The conservation of energy and non-conservation of momentum gives a way to measure the absolute velocity (id est, velocity with respect to the frame reference in which the energy conserves). Experiments to measure such an absolute velocity have been analyzed (but not performed) [10]; while the measurement of the absolute speed is not demonstrated, it is suggested to qualufy all the intertioids as the perpetual motion machines.

The assumption that gravitsapa (or any other inertioid) installed at the Earth generates some non-zero reaction-less force, but cannot be used as a perpetual motion machine would mean, that the Earth is immobile; and all stars and planets move round the immobile Earth, as in the cosmological system by Claudius Ptolemey. In this sense, the development of inertioids corresponds to the scientific concepts of XI - XV centuries.

Support of the inertioids

Several authors are very enthusiastic with respect to inertioids and claim that such devices would be revolutionary in both science and technology. The photo of the most famous inertioid (Gravitsapa) by Valery Menshikov is in a report by V.A.Zhigalev.[11] The device shown looks like a magnetic tape-recorder of the past century. The parameters of the device are given as: mass 1.7 kg, power consumed 8 W, and the reactionless force generated is on the order of 1 gram of force (10 mN). The report has a number of references in Russian and, as of the start of 2010, has not been commented upon by either by the Russian government or independent Western researchers.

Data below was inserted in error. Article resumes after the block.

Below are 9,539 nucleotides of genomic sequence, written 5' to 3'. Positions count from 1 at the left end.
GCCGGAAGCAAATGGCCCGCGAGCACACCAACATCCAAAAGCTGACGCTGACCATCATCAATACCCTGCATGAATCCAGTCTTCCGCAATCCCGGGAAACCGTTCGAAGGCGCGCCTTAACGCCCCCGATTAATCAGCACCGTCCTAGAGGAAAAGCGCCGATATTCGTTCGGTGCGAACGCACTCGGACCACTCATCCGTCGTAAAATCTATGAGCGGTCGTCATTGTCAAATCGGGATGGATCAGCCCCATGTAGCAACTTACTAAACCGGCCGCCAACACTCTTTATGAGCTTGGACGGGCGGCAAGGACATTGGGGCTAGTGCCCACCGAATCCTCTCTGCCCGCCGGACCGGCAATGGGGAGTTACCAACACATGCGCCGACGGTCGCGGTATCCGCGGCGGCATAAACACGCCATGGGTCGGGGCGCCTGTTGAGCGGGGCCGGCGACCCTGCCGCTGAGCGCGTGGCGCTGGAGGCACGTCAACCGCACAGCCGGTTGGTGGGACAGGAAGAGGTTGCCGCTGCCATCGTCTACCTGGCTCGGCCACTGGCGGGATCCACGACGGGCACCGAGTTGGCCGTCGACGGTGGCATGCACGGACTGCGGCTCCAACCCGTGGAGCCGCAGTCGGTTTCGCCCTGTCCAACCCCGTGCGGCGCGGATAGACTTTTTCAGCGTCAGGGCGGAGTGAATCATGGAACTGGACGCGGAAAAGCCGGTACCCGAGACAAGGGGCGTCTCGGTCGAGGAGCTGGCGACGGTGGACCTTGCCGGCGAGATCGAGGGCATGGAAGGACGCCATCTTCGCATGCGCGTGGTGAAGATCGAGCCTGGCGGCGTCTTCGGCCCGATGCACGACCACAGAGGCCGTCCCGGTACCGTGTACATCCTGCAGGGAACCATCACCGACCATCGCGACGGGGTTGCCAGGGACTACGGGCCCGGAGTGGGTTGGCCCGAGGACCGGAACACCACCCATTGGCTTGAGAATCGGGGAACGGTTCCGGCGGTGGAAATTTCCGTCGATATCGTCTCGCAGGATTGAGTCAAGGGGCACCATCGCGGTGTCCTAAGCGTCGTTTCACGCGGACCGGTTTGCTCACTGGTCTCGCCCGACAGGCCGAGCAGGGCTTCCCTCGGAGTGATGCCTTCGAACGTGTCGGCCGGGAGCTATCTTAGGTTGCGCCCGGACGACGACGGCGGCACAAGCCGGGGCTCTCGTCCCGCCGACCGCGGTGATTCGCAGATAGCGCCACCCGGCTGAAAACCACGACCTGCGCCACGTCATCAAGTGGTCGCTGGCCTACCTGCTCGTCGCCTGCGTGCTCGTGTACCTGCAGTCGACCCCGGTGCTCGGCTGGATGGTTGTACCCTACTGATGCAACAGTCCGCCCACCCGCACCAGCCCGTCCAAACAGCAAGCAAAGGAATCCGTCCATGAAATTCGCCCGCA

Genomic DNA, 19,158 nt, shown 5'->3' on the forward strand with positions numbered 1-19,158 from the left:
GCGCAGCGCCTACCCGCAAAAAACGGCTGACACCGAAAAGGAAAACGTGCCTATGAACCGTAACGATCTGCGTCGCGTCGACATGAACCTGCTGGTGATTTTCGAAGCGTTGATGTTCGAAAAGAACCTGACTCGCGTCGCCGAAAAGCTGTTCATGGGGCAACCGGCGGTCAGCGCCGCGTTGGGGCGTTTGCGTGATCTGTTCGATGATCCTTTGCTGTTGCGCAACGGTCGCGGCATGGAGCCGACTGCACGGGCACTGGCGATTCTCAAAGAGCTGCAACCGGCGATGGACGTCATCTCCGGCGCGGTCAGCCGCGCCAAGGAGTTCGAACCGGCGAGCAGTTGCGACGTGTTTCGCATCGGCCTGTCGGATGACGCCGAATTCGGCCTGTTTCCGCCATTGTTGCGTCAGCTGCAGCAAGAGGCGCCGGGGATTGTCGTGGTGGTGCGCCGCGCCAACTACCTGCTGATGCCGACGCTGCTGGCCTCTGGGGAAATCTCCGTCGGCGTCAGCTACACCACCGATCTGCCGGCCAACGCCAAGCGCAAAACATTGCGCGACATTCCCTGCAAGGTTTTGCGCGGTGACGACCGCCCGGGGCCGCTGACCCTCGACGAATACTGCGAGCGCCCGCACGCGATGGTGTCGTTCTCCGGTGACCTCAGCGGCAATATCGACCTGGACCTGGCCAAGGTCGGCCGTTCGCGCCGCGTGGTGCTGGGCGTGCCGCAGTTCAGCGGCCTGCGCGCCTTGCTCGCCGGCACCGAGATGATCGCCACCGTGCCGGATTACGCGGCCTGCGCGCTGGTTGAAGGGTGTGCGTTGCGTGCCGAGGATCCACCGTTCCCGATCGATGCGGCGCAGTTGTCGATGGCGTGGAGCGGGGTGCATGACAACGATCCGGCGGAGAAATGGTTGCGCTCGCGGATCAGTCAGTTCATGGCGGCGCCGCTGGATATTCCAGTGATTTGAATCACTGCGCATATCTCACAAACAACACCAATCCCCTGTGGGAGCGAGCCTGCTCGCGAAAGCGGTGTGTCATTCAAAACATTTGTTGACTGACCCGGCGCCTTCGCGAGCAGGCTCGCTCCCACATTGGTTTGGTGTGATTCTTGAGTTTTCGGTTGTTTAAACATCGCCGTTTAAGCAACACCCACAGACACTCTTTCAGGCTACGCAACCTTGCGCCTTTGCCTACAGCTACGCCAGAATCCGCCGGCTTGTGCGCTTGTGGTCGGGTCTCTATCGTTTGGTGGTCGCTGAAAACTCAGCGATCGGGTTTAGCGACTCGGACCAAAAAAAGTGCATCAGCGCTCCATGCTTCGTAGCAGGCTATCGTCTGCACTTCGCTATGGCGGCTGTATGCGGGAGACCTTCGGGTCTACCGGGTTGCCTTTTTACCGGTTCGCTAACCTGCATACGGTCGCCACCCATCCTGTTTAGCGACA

References

  1. Archimedes home page, Introduction
  2. Bootstrapping Reinforcement Learning-based Dialogue Strategies from Wizard-of-Oz Data Verena Rieser (2008), PhD dissertation, Universität des Saarlandes, Saarbrücken, 2008, page 81, Figure 4.1: Baron Munchausen escaping from a swamp by pulling himself up by his own hair; from a novel by (Raspe, 1785), illustration by Hosemann (1840)
  3. Inertial Propulsion Bastita Bernard
  4. Secret science antigravity released
  5. Russia to Help Develop Nuclear-powered Spacecraft RIA Novosti political commentator Andrei Kislyakov, 2005
  6. Russian scientists test perpetual motion machine in space April 14, 2009
  7. The Yubileiny satellite was so named because it was launched to commemorate the 50th anniversary (Jubilee anniversary) of the launching by Russia of Sputnik 1, the first man-made satellite.
  8. The Shipov inertioid. The Torsion Field Fraud Website, 2004.
  9. Vladimir Gundarov (Владимир Гундаров), Valery Menshikov (Валерий Меньшиков). We do not invent the Perpetual motion machine. («Мы не изобретаем вечный двигатель») "Vremya", 04.02.2010 (in Russian), http://www.vremya.ru/2010/18/4/246663.html
  10. D.Kouznetsov (2010). "Support of non-traditional concepts". Far East Journal of Mechanical Engineering and Physics 1 (1): 1-6.
  11. Destruction of torsion research in Russia, V.A.Zhigalev (In Russian). Second physics, 2009.